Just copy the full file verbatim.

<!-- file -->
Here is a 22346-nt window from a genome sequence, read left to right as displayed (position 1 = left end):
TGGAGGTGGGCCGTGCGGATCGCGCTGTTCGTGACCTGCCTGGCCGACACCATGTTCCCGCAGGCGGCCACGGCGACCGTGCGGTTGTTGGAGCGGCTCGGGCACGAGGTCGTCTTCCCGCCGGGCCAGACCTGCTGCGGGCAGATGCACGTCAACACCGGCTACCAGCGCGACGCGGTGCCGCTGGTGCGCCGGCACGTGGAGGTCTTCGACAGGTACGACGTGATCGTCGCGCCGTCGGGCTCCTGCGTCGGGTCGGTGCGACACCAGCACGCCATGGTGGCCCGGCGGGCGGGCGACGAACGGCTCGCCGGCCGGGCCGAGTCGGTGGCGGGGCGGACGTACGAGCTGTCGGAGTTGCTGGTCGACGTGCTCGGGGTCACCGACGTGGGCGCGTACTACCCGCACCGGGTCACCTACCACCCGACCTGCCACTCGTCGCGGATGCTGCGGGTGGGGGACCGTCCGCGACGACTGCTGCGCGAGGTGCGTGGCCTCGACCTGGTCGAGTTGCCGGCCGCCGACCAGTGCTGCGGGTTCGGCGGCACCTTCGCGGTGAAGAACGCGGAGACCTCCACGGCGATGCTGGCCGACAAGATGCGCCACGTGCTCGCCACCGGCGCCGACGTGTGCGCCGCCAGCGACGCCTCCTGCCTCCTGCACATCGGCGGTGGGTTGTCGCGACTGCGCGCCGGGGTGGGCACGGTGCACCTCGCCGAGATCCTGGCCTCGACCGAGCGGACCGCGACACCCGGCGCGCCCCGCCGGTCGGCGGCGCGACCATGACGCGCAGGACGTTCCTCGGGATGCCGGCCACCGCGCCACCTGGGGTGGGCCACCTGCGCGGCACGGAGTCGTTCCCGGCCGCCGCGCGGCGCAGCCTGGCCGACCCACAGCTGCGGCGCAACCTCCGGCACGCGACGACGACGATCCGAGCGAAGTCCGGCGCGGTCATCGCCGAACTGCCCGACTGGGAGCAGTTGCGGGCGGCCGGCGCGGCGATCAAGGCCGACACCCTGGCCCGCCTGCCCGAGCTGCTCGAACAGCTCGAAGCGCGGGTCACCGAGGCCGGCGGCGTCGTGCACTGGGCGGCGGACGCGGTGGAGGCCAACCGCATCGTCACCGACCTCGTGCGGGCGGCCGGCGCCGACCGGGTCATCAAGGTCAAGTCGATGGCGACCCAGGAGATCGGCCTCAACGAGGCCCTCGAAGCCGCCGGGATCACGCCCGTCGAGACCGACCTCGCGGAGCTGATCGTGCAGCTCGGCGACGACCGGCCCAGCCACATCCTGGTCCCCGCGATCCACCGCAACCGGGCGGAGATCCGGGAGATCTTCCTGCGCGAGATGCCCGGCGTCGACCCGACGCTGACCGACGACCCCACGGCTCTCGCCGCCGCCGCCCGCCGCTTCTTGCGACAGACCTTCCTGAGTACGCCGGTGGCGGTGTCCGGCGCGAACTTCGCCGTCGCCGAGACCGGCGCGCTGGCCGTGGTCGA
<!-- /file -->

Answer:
Here is a 22346-nt window from a genome sequence, read left to right as displayed (position 1 = left end):
TGGAGGTGGGCCGTGCGGATCGCGCTGTTCGTGACCTGCCTGGCCGACACCATGTTCCCGCAGGCGGCCACGGCGACCGTGCGGTTGTTGGAGCGGCTCGGGCACGAGGTCGTCTTCCCGCCGGGCCAGACCTGCTGCGGGCAGATGCACGTCAACACCGGCTACCAGCGCGACGCGGTGCCGCTGGTGCGCCGGCACGTGGAGGTCTTCGACAGGTACGACGTGATCGTCGCGCCGTCGGGCTCCTGCGTCGGGTCGGTGCGACACCAGCACGCCATGGTGGCCCGGCGGGCGGGCGACGAACGGCTCGCCGGCCGGGCCGAGTCGGTGGCGGGGCGGACGTACGAGCTGTCGGAGTTGCTGGTCGACGTGCTCGGGGTCACCGACGTGGGCGCGTACTACCCGCACCGGGTCACCTACCACCCGACCTGCCACTCGTCGCGGATGCTGCGGGTGGGGGACCGTCCGCGACGACTGCTGCGCGAGGTGCGTGGCCTCGACCTGGTCGAGTTGCCGGCCGCCGACCAGTGCTGCGGGTTCGGCGGCACCTTCGCGGTGAAGAACGCGGAGACCTCCACGGCGATGCTGGCCGACAAGATGCGCCACGTGCTCGCCACCGGCGCCGACGTGTGCGCCGCCAGCGACGCCTCCTGCCTCCTGCACATCGGCGGTGGGTTGTCGCGACTGCGCGCCGGGGTGGGCACGGTGCACCTCGCCGAGATCCTGGCCTCGACCGAGCGGACCGCGACACCCGGCGCGCCCCGCCGGTCGGCGGCGCGACCATGACGCGCAGGACGTTCCTCGGGATGCCGGCCACCGCGCCACCTGGGGTGGGCCACCTGCGCGGCACGGAGTCGTTCCCGGCCGCCGCGCGGCGCAGCCTGGCCGACCCACAGCTGCGGCGCAACCTCCGGCACGCGACGACGACGATCCGAGCGAAGTCCGGCGCGGTCATCGCCGAACTGCCCGACTGGGAGCAGTTGCGGGCGGCCGGCGCGGCGATCAAGGCCGACACCCTGGCCCGCCTGCCCGAGCTGCTCGAACAGCTCGAAGCGCGGGTCACCGAGGCCGGCGGCGTCGTGCACTGGGCGGCGGACGCGGTGGAGGCCAACCGCATCGTCACCGACCTCGTGCGGGCGGCCGGCGCCGACCGGGTCATCAAGGTCAAGTCGATGGCGACCCAGGAGATCGGCCTCAACGAGGCCCTCGAAGCCGCCGGGATCACGCCCGTCGAGACCGACCTCGCGGAGCTGATCGTGCAGCTCGGCGACGACCGGCCCAGCCACATCCTGGTCCCCGCGATCCACCGCAACCGGGCGGAGATCCGGGAGATCTTCCTGCGCGAGATGCCCGGCGTCGACCCGACGCTGACCGACGACCCCACGGCTCTCGCCGCCGCCGCCCGCCGCTTCTTGCGACAGACCTTCCTGAGTACGCCGGTGGCGGTGTCCGGCGCGAACTTCGCCGTCGCCGAGACCGGCGCGCTGGCCGTGGTCGA